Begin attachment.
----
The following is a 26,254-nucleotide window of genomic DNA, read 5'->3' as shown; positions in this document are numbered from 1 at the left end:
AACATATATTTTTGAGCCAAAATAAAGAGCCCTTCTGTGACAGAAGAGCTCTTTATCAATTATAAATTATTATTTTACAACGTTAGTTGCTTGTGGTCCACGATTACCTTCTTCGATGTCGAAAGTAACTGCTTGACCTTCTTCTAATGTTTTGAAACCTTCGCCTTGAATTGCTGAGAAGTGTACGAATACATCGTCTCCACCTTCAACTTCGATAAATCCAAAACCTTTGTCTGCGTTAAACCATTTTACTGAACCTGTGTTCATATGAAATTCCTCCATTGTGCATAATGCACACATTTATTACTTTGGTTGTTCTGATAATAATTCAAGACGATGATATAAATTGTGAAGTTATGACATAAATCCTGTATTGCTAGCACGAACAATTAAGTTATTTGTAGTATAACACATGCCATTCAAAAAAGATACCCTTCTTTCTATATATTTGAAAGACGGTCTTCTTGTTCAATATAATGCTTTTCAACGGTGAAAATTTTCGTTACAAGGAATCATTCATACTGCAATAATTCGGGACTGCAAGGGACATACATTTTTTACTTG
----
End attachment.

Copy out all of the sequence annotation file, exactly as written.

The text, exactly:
The following is a 26,254-nucleotide window of genomic DNA, read 5'->3' as shown; positions in this document are numbered from 1 at the left end:
AACATATATTTTTGAGCCAAAATAAAGAGCCCTTCTGTGACAGAAGAGCTCTTTATCAATTATAAATTATTATTTTACAACGTTAGTTGCTTGTGGTCCACGATTACCTTCTTCGATGTCGAAAGTAACTGCTTGACCTTCTTCTAATGTTTTGAAACCTTCGCCTTGAATTGCTGAGAAGTGTACGAATACATCGTCTCCACCTTCAACTTCGATAAATCCAAAACCTTTGTCTGCGTTAAACCATTTTACTGAACCTGTGTTCATATGAAATTCCTCCATTGTGCATAATGCACACATTTATTACTTTGGTTGTTCTGATAATAATTCAAGACGATGATATAAATTGTGAAGTTATGACATAAATCCTGTATTGCTAGCACGAACAATTAAGTTATTTGTAGTATAACACATGCCATTCAAAAAAGATACCCTTCTTTCTATATATTTGAAAGACGGTCTTCTTGTTCAATATAATGCTTTTCAACGGTGAAAATTTTCGTTACAAGGAATCATTCATACTGCAATAATTCGGGACTGCAAGGGACATACATTTTTTACTTG